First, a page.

Nikkei, an Asia-focused English-language publication, is restating its claim concerning about the Apple’s iPhone X production delays first reported late last month; chain suppliers are evidently still struggling with working up yields.
The latest report particularly identifies it as the the 3D sensor components, which the Cupertino calls it as the TrueDepth Camera System, as the main gridlock. The speculations comes as an independent industry analyst claims iPhone X production is now at 400,000 of units per week.
Earlier lst month, just prior to the iPhone X’s official launching, the prominent analyst Ming-Chi Kuo of the KGI Securities claimed that OLED production for the premium flagship smartphone was under 10,000 units per solar day.
The technology firm later unveiled the top-of-the-line flagship with an official release date nearly a couple of months after the announcement, anticipatedly because of the issues relating to the mass production and component supplies.
Rosenblatt research tipped us that the iPhone X production has recently skyrocketed from 100,000 units per week to 400,000 units per week, a 300 percent increase.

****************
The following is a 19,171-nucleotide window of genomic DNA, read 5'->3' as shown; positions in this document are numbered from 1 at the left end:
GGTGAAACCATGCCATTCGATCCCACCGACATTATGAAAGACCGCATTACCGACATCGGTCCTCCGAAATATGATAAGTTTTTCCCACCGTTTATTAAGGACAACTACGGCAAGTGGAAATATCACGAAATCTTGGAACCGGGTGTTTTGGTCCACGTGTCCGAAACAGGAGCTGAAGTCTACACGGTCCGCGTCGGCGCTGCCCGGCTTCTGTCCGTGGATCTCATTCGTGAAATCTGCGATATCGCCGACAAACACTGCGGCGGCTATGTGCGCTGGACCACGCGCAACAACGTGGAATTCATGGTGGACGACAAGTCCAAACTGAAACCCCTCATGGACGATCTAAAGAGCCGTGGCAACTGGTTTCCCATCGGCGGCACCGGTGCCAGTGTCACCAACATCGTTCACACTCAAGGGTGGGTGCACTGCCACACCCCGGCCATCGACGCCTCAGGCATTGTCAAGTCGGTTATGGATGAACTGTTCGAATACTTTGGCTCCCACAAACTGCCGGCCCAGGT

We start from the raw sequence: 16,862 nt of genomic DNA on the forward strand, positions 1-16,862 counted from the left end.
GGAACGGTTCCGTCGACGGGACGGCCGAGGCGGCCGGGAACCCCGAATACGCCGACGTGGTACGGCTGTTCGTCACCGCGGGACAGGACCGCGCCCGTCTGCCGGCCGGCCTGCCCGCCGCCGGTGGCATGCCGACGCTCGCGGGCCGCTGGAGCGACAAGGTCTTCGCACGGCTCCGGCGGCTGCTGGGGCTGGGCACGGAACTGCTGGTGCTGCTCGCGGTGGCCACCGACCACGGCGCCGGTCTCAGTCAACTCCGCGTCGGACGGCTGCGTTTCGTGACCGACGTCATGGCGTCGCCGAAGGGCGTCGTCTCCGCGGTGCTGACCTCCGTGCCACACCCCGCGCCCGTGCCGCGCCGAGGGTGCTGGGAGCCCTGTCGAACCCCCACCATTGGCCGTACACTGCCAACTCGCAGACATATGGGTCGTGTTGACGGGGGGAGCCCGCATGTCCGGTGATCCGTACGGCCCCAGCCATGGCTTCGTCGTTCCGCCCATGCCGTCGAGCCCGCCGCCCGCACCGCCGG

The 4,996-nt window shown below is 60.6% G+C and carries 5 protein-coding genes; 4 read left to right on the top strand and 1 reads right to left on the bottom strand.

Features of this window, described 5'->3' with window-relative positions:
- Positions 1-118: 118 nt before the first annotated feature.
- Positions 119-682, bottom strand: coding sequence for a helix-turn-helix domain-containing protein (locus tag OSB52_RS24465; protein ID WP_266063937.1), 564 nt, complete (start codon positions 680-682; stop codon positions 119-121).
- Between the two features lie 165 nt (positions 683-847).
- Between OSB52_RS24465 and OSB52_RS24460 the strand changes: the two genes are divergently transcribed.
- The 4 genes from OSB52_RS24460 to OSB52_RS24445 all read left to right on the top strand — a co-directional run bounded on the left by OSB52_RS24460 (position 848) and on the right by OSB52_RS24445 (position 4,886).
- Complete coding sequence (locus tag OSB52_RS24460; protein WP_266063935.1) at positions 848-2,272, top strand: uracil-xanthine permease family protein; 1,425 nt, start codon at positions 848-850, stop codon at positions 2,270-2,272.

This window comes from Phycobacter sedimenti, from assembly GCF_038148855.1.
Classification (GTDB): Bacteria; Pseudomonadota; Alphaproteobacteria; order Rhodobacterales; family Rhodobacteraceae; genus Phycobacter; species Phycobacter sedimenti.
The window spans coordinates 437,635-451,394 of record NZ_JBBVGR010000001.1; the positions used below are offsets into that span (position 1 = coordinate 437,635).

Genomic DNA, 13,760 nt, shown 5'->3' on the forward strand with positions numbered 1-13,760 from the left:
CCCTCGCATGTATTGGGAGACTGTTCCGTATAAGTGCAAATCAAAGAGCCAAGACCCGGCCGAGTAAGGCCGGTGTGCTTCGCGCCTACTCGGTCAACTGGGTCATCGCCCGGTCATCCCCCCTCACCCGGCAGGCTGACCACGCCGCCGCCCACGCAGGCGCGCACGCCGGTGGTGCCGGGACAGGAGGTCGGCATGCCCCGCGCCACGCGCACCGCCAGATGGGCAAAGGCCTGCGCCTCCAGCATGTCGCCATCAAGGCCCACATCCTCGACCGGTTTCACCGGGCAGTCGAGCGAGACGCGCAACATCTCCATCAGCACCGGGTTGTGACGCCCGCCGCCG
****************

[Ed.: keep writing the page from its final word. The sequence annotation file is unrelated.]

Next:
This is a notable improvement in respective terms, but the complete figures are still quite stark, assuming the research firm are accurate.
Apple shipped a millions of iPhones in the preorder period alone and the industry analysts as well as the Wall Street widely believe the same will happen for the hugely-anticipated iPhone X despite the whopping $1000 price point. It definitely seems a good portion of Apple iPhone fans have skipped on the iPhone 8 and iPhone 8 Plus smartphones and are instead holding ding out and patiently waiting for the iPhone X’s release.
The dot projectors, mere accountable for the mass production delays, make up part of the TrueDepth Camera System on front panel of the device. The 3D sensor system empowers astonishing features like Face ID biometric security for unlocking the handset and for making payments as well as the Animoji. With that being said, addressing the production matters will unquestionably be the top priority for the company.
A tech executive familiar with iPhone X production told Nikkei Asian Review on Thursday that manufacturers are still struggling to perfect 3-D sensors and in particular dot projectors in Apple premium handset’s TrueDepth camera system, though the person could not pinpoint exactly the problem.
The Centrio News reported earlier this week that Kuo noted that Apple purportedly stumbled on some speed wallops with the TrueDepth Camera System component due to the intricacy of the supplies required.
The report remained optimistic that the iPhone X would enter mass production later this month. Still, when the Apple opens the preorder for the iPhone X on October 27, expect shipping delays and critically limited supply.